hoodman wrote:Usually enough water in the bilge to cause the pumps to run is going to be either really heavy rain or forgetting to put the drain plug(s) in.

Also, it's great to see your progress, Carl. I know it seems tedious now but your thoughtfulness will pay off later.

I am also at the point of trying to work out the interior of my boat. Of course mine is much simpler. But still nearing the end of the written instructions kinda leaves me scratching my head sometimes. Like "blocking" the cockpit flooring to the chine. This is not really detailed anywhere. You are just supposed to know enough to be able to figure it out at this point. I know I will but it would be nice to get a little clarification.


Thanks Matt,

What I am finding out about the interior is that it pays to spend a bunch of time just thinking about what you want to do. I've rethought the floor of my cabin three times now but each time it gets better. Sketching out thoughts helps as well. And don't commit to anything permanent until you are absolutely sure that is the way you want to go.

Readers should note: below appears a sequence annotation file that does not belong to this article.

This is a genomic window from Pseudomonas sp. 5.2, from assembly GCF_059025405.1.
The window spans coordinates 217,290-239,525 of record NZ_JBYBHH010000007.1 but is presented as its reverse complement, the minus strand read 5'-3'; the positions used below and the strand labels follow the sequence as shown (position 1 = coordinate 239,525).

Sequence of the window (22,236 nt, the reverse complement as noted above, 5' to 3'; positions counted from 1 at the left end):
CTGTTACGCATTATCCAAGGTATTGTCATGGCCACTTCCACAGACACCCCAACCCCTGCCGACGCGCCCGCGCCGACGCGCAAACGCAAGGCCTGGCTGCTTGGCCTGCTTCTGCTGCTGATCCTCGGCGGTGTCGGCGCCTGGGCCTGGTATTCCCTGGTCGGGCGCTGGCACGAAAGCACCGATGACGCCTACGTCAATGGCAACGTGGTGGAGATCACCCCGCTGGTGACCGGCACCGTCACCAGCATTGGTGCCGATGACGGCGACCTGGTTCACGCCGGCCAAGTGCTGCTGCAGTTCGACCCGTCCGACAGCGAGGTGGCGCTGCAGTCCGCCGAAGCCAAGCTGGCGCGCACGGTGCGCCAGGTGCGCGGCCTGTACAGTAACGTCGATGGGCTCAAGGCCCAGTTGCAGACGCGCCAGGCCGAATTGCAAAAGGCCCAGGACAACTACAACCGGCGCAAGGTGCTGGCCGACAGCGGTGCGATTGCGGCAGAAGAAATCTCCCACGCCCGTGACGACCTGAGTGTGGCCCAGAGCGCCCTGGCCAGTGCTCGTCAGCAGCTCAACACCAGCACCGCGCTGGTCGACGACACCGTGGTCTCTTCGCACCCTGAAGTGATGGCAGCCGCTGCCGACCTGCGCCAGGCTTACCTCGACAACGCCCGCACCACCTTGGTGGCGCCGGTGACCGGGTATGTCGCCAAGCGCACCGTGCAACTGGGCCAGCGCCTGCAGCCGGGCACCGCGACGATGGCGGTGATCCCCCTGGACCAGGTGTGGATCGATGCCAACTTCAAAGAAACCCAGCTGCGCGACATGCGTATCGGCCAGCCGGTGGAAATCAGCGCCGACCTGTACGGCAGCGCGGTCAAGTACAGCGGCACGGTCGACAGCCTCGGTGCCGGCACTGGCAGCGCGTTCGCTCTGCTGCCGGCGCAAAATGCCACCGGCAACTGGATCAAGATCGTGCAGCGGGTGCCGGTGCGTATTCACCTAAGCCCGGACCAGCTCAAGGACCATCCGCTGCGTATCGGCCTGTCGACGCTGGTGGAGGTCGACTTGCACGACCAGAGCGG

Just this morning I rethought how I am going to have access to the bilge in the cabin. Originally the plan was to have a narrow access panel running the length of the cabin floor. But that had a few disadvantages. For one , access to the outboard part of the bilge was limited. Secondly because of the way the seats and head box overlap the floor, I was pretty much tied into permanently mounting the floor (something I didn't want to do). After thinking about it for an hour, I decided to make the entire floor an access panel and only permanently attach narrows strips of flooring on the outboard edges. My underfloor structure lends itself to this with only a small amount of modification and it allows me to gain access to the entire bilge area later on.